2013 Berlin Film Festival Day 5: The state of the industry & Computer Chess Review

By @wfavontagen
2013 Berlin Film Festival Day 5: The state of the industry & Computer Chess Review

A couple of days ago, I mentioned the comments of my professor regarding his feelings on the feature of movie theaters. Today, I heard a few of his concerns confirmed by a panel of distributors. The Berlinale Talent Campus is a wonderful additive to the festival, and professionals of the industry do a spectacular job discussing the ins and outs of independent film—from conception to production to distribution. In the digital age of and the death of the DVD market, distributors of both big budget and art house films are not entirely sure where the future lies, but with more independent film makers working on a digital platform—thanks to the presence and availability of DSLR cameras—there are more than enough options to compensate the death of DVD, such as Netflix and iTunes.

Panel Discussion with Berlinale Talent Campus

A general consensus among the panel was that although the technology is moving ever further, the tactics of distribution are returning to a state not unlike that of the 1980’s. They were not able to elaborate on this idea a whole lot, and I am not very familiar with distribution of the 80’s, but what I got out of the discussion is that traditional cinema—as in going to a theater—is here to stay. What’s more, thanks to digital projection, the technologies surrounding VOD, and the ability to digitally transfer films across the world, it is likely more art and independent films will make their way to general audiences. For many of us out there—including yours truly—the loss of celluloid projection feels like a loss of aesthetic, and sometimes the imperfections of a film reel that has been played too many times and is covered in scratches is half the fun, and if I wanted a digital picture I would watch from home. This will likely be the decision we will actually make for ourselves very soon.

The fact is—as much as some of us might not like to hear it—this industry is all about money and film is expensive; so much so that it deters certain distributors from purchasing films because the possibilities of breaking even are less when the cost of distribution includes the hundreds of thousands of dollars it takes to make print reels. With digital projection, the return of investment is higher, meaning more films are purchased, and we are now able to see more movies on the big screen than ever before. International distribution means import taxes, and when a movie is contained on in a digital file that has next to no physical value—as opposed to film—the taxes are removed from the equation, meaning more foreign films will make their way to the screen. The point is, the digital age likely has more to offer the art than to detract from it; and as such, we can expect to see a rise in foreign and independent distribution around the world.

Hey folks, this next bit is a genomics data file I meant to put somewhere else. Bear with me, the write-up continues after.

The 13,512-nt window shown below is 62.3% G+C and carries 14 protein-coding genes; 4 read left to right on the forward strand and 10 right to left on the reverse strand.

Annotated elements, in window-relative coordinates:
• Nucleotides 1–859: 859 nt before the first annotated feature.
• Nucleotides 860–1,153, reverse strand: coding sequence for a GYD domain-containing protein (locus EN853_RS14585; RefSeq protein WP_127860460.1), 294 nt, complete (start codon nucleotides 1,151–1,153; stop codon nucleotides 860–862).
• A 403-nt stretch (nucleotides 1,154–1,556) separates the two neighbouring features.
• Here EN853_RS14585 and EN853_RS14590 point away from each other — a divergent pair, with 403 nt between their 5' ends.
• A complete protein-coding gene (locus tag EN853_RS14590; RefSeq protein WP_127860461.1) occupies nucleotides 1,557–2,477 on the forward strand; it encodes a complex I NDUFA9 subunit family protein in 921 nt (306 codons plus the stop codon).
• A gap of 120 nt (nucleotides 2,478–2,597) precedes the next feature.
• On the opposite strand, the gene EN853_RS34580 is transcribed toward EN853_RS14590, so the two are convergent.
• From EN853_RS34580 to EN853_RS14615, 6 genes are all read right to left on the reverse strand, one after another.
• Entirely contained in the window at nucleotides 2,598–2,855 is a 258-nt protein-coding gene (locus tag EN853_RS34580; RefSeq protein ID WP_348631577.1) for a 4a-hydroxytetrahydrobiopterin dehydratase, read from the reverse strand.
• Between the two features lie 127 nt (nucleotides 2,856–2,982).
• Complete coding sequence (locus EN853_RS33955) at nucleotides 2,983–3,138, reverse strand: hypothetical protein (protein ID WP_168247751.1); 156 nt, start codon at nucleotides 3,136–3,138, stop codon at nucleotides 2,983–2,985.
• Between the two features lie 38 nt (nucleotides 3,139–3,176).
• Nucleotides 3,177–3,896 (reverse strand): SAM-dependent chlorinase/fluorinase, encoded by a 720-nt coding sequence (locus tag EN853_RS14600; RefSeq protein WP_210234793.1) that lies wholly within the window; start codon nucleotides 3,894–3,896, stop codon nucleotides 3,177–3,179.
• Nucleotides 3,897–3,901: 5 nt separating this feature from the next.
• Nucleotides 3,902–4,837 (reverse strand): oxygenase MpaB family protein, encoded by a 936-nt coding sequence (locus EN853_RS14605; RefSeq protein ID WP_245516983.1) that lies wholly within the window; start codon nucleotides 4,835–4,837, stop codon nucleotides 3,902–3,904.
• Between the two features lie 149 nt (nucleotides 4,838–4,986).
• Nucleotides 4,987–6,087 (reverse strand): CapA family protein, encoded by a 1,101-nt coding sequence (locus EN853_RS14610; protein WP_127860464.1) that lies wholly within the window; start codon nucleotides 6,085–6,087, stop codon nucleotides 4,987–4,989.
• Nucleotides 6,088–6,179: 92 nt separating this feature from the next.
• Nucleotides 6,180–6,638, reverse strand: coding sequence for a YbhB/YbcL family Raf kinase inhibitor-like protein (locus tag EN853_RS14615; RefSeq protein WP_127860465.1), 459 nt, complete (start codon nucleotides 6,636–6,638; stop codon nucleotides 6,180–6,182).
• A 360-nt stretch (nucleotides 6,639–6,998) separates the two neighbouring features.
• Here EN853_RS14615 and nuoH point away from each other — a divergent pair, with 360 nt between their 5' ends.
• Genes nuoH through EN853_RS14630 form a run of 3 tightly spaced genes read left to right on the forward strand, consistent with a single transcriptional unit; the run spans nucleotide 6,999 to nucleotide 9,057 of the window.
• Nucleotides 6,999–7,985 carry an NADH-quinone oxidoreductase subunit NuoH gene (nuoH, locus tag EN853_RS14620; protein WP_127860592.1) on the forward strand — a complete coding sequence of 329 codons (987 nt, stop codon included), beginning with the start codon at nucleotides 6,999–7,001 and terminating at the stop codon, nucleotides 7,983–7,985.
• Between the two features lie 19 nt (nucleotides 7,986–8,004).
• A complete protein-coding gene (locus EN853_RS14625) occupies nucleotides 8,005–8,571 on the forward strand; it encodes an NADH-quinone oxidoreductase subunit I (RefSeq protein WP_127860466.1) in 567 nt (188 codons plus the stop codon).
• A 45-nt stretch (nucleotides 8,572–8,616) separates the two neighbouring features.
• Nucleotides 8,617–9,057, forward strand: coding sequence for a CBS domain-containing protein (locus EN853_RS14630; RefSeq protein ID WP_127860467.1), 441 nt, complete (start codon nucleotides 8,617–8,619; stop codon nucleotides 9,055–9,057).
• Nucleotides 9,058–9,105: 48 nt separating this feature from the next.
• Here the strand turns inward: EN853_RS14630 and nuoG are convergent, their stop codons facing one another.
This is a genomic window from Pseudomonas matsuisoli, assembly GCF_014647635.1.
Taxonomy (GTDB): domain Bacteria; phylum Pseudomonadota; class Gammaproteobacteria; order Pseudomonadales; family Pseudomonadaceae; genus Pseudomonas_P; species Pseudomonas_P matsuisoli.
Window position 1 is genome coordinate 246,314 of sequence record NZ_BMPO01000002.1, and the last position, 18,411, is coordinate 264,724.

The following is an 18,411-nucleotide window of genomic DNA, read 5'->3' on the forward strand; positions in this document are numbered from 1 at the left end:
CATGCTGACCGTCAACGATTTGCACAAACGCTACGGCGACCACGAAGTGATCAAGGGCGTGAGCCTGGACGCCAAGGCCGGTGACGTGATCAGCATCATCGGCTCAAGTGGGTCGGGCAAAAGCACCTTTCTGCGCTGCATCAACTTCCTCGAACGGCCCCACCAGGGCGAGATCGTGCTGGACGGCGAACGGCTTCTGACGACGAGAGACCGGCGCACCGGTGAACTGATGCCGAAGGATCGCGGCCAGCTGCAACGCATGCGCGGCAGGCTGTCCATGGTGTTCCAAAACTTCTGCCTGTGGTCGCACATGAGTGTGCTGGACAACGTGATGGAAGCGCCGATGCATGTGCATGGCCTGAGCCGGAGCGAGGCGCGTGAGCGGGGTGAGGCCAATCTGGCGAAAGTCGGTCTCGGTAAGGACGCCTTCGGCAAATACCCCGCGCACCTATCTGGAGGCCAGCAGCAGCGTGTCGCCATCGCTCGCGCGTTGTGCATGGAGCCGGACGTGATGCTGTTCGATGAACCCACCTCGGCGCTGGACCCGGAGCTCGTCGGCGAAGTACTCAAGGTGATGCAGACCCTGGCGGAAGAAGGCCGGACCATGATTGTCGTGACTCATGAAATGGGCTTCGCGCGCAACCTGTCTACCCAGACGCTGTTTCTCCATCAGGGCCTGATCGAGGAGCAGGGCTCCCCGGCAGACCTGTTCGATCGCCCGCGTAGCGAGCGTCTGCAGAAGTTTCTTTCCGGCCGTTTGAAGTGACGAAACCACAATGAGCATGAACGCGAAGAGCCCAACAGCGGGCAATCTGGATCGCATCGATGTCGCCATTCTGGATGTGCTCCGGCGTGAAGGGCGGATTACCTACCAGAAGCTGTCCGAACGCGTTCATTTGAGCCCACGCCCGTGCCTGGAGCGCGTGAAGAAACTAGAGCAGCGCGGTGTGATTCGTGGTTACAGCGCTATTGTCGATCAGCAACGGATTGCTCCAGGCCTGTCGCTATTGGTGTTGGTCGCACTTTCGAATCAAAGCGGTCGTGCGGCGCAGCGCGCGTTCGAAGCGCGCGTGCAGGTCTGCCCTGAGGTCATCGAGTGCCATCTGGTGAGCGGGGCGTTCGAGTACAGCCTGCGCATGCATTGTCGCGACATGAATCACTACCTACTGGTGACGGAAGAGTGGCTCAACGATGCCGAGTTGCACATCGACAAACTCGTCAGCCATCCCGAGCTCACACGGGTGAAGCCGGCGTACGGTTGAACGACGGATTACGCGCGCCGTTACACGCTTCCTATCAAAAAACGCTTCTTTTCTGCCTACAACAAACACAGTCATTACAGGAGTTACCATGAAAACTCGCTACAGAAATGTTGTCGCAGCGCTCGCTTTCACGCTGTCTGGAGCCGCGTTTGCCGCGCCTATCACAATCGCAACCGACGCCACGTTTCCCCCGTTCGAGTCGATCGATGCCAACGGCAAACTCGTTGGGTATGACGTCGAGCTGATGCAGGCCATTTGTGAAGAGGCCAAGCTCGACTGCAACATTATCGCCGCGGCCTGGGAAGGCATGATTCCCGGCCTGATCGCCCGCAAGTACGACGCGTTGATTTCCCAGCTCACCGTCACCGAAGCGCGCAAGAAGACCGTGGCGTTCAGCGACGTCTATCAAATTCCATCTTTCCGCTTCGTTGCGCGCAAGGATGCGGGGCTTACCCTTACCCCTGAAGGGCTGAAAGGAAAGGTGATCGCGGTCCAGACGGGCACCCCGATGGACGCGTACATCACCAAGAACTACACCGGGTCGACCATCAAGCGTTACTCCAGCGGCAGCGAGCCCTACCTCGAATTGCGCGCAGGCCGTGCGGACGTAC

Computer Chess (Capsule review)

Computer Chess movie

One of the more anticipated films of the festival–and for me, certainly one of the most–is a film by Andrew Bujalski called Computer Chess. What made this film so great was the tremendous callback it makes to independent film prior to the DSLR era, when not everyone had access to the “film look,” and made due with whatever they could get their hands on. In the case of Computer Chess, the decision to not go after the coveted film feel was most made likely for aesthetics, but was enjoyable none the less in this quirky comedy about computer programming in the early 80’s.

Full review of Computer Chess

COMING UP: Things continue to progress here in Berlin, and I find myself becoming more and more engaged, as well as inspired. I took some time between screenings to stop in at the European Film Market, and I hope to make it back for a better look tomorrow. This is such a great opportunity to learn anything and everything about the independent film industry, and because the Film Market is present, towards the end of the week there will be a few screenings of newly remastered Hollywood Classics that the distributors are hoping to have re-released. Hopefully I will find time to make it to a couple of these screenings and see some of my favorite old movies on the big screen. Until then, I will continue enjoying the regular program with a Dutch film with southern American flair called The Broken Circle Breakdown, and my first look this festival at some Queer Programming with the Panorama presentation of Concussion.

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